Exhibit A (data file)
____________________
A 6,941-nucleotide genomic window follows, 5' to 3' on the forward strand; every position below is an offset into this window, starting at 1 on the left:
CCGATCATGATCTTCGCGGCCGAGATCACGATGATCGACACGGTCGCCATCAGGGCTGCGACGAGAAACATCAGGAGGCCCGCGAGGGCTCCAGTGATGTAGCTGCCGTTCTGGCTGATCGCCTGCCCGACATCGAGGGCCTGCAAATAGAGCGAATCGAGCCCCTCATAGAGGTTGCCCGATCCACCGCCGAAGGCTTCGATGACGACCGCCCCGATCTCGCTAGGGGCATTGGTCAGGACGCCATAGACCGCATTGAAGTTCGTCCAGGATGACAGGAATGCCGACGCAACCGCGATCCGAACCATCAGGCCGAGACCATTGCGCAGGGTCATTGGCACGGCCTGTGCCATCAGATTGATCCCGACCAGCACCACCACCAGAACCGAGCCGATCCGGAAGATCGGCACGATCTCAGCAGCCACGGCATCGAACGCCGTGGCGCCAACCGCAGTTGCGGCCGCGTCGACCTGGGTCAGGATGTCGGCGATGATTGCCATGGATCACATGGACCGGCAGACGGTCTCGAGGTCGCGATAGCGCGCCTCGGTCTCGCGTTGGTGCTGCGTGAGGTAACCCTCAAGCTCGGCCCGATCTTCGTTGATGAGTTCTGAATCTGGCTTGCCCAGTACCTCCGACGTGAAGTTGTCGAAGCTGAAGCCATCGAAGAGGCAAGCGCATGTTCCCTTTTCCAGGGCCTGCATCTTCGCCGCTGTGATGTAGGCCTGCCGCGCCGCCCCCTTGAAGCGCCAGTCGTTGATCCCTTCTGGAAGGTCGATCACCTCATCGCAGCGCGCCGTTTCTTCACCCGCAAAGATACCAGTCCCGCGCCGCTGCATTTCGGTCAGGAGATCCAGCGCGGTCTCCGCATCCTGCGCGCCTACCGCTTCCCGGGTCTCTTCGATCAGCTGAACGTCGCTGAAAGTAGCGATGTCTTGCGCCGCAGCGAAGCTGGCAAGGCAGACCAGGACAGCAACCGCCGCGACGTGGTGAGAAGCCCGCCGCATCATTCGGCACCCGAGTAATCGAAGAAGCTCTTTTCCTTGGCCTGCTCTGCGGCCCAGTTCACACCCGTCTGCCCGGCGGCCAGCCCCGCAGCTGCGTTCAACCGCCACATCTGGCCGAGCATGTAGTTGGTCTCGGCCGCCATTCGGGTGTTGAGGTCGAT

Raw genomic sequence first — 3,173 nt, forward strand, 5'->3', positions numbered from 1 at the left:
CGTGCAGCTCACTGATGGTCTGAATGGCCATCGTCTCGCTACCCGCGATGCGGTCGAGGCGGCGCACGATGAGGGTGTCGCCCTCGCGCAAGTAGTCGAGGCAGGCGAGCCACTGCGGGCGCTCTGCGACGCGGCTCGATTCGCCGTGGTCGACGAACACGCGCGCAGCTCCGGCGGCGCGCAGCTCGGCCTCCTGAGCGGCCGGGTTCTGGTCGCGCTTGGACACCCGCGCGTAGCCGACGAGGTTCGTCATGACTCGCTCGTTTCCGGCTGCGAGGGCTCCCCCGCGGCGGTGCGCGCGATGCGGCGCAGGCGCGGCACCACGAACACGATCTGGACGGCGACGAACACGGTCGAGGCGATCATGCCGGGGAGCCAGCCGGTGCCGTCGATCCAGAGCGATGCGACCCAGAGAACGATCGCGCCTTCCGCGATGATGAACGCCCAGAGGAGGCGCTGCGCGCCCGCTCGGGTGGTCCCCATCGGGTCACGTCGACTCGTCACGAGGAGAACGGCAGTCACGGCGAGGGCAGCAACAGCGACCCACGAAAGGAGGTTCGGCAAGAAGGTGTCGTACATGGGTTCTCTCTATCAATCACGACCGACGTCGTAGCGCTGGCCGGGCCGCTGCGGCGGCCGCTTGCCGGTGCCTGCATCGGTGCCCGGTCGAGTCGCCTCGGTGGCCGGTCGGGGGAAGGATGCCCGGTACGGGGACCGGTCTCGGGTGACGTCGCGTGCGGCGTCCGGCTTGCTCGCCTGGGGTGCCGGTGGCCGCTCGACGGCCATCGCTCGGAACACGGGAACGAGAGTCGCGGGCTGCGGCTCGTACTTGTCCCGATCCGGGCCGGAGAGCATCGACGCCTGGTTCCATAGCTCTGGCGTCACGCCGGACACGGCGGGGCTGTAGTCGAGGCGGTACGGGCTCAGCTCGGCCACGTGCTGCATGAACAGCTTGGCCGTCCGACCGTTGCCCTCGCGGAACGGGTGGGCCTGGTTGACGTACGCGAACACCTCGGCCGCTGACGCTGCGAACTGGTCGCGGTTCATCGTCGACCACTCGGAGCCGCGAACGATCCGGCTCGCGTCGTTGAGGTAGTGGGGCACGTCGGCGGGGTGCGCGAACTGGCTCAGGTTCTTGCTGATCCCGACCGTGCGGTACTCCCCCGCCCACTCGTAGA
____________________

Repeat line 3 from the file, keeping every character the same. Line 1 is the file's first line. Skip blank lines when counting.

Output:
Raw genomic sequence first — 3,173 nt, forward strand, 5'->3', positions numbered from 1 at the left: